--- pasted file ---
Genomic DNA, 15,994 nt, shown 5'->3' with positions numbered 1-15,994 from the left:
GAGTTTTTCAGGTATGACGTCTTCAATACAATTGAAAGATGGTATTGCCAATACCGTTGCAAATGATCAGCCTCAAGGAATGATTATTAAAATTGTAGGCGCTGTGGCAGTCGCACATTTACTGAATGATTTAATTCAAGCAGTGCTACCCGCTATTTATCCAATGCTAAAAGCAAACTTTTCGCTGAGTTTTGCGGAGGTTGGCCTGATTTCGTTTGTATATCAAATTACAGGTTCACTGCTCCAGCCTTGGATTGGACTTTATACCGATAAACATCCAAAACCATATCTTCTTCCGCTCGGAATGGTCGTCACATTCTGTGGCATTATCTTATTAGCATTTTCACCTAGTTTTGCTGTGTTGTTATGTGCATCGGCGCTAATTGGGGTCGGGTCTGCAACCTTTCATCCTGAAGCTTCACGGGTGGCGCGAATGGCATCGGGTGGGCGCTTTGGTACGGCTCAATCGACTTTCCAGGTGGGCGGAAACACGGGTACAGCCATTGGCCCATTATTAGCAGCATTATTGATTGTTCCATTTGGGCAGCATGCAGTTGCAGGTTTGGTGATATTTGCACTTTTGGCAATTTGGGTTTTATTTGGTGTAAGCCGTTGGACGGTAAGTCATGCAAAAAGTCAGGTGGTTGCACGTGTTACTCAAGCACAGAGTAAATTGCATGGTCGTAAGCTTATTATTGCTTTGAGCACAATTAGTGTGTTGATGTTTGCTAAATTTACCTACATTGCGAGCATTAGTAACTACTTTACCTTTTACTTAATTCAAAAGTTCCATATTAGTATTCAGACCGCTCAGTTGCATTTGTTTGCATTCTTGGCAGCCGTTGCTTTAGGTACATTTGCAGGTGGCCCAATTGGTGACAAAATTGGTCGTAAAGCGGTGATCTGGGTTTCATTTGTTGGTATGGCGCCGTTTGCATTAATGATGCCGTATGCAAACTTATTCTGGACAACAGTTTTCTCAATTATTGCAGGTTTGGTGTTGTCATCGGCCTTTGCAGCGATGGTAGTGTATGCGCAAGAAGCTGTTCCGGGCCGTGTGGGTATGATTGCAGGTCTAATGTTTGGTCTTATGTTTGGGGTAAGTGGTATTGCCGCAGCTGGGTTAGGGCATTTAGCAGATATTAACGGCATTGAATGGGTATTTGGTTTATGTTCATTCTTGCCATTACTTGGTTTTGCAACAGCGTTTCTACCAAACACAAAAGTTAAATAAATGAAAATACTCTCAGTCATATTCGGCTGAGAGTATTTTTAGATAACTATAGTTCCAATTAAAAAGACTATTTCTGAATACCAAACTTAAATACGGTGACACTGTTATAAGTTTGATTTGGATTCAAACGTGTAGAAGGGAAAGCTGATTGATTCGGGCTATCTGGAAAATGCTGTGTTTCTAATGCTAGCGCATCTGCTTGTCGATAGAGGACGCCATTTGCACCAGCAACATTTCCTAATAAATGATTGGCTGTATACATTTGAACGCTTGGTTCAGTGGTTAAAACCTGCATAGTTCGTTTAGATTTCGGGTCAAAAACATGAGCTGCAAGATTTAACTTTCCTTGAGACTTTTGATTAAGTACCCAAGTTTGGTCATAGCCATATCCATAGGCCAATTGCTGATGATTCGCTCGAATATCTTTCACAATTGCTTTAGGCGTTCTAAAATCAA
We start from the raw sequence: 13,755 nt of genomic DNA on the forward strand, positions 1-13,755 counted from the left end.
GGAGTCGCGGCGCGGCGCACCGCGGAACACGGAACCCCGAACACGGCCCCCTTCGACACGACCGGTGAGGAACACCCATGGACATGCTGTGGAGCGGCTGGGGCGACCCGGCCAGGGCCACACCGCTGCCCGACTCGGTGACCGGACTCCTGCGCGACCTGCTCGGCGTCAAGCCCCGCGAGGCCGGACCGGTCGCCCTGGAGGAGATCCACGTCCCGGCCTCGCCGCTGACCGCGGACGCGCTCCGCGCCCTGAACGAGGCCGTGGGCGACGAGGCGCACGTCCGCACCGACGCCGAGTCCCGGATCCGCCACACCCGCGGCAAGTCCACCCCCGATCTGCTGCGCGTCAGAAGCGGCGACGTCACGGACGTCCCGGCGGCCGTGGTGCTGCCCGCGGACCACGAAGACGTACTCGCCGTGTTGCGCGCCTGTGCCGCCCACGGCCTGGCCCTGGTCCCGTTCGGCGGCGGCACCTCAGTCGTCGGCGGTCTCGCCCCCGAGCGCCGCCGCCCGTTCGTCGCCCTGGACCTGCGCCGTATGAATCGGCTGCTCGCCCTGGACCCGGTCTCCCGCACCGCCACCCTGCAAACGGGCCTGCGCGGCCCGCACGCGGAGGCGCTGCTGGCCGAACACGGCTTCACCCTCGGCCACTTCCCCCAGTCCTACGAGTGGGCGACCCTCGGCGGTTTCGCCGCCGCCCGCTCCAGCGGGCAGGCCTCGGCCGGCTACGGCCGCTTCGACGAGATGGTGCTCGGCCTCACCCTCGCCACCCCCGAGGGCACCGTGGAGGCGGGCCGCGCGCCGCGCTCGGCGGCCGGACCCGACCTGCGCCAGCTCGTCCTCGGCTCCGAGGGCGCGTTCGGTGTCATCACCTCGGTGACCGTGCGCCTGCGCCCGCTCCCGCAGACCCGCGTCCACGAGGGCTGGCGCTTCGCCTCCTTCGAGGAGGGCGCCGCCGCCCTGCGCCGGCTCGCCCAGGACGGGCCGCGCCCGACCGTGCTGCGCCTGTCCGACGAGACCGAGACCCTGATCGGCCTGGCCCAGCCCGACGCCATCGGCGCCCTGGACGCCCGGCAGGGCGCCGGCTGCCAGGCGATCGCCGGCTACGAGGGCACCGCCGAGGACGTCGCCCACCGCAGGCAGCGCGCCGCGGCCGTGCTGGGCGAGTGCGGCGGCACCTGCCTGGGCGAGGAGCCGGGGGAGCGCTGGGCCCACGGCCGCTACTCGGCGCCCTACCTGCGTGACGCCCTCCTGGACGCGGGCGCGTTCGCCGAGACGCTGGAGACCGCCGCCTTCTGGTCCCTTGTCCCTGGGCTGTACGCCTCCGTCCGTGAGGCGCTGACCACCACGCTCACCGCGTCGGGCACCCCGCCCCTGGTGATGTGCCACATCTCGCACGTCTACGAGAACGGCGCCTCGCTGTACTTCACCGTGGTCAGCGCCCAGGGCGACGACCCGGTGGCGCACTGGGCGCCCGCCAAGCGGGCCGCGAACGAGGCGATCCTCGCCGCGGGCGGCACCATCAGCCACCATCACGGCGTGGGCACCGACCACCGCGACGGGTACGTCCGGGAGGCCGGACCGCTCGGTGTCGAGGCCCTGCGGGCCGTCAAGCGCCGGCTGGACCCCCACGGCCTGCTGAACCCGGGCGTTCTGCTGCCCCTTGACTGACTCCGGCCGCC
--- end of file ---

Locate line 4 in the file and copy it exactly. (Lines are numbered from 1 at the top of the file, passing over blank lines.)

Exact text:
GGAGTCGCGGCGCGGCGCACCGCGGAACACGGAACCCCGAACACGGCCCCCTTCGACACGACCGGTGAGGAACACCCATGGACATGCTGTGGAGCGGCTGGGGCGACCCGGCCAGGGCCACACCGCTGCCCGACTCGGTGACCGGACTCCTGCGCGACCTGCTCGGCGTCAAGCCCCGCGAGGCCGGACCGGTCGCCCTGGAGGAGATCCACGTCCCGGCCTCGCCGCTGACCGCGGACGCGCTCCGCGCCCTGAACGAGGCCGTGGGCGACGAGGCGCACGTCCGCACCGACGCCGAGTCCCGGATCCGCCACACCCGCGGCAAGTCCACCCCCGATCTGCTGCGCGTCAGAAGCGGCGACGTCACGGACGTCCCGGCGGCCGTGGTGCTGCCCGCGGACCACGAAGACGTACTCGCCGTGTTGCGCGCCTGTGCCGCCCACGGCCTGGCCCTGGTCCCGTTCGGCGGCGGCACCTCAGTCGTCGGCGGTCTCGCCCCCGAGCGCCGCCGCCCGTTCGTCGCCCTGGACCTGCGCCGTATGAATCGGCTGCTCGCCCTGGACCCGGTCTCCCGCACCGCCACCCTGCAAACGGGCCTGCGCGGCCCGCACGCGGAGGCGCTGCTGGCCGAACACGGCTTCACCCTCGGCCACTTCCCCCAGTCCTACGAGTGGGCGACCCTCGGCGGTTTCGCCGCCGCCCGCTCCAGCGGGCAGGCCTCGGCCGGCTACGGCCGCTTCGACGAGATGGTGCTCGGCCTCACCCTCGCCACCCCCGAGGGCACCGTGGAGGCGGGCCGCGCGCCGCGCTCGGCGGCCGGACCCGACCTGCGCCAGCTCGTCCTCGGCTCCGAGGGCGCGTTCGGTGTCATCACCTCGGTGACCGTGCGCCTGCGCCCGCTCCCGCAGACCCGCGTCCACGAGGGCTGGCGCTTCGCCTCCTTCGAGGAGGGCGCCGCCGCCCTGCGCCGGCTCGCCCAGGACGGGCCGCGCCCGACCGTGCTGCGCCTGTCCGACGAGACCGAGACCCTGATCGGCCTGGCCCAGCCCGACGCCATCGGCGCCCTGGACGCCCGGCAGGGCGCCGGCTGCCAGGCGATCGCCGGCTACGAGGGCACCGCCGAGGACGTCGCCCACCGCAGGCAGCGCGCCGCGGCCGTGCTGGGCGAGTGCGGCGGCACCTGCCTGGGCGAGGAGCCGGGGGAGCGCTGGGCCCACGGCCGCTACTCGGCGCCCTACCTGCGTGACGCCCTCCTGGACGCGGGCGCGTTCGCCGAGACGCTGGAGACCGCCGCCTTCTGGTCCCTTGTCCCTGGGCTGTACGCCTCCGTCCGTGAGGCGCTGACCACCACGCTCACCGCGTCGGGCACCCCGCCCCTGGTGATGTGCCACATCTCGCACGTCTACGAGAACGGCGCCTCGCTGTACTTCACCGTGGTCAGCGCCCAGGGCGACGACCCGGTGGCGCACTGGGCGCCCGCCAAGCGGGCCGCGAACGAGGCGATCCTCGCCGCGGGCGGCACCATCAGCCACCATCACGGCGTGGGCACCGACCACCGCGACGGGTACGTCCGGGAGGCCGGACCGCTCGGTGTCGAGGCCCTGCGGGCCGTCAAGCGCCGGCTGGACCCCCACGGCCTGCTGAACCCGGGCGTTCTGCTGCCCCTTGACTGACTCCGGCCGCC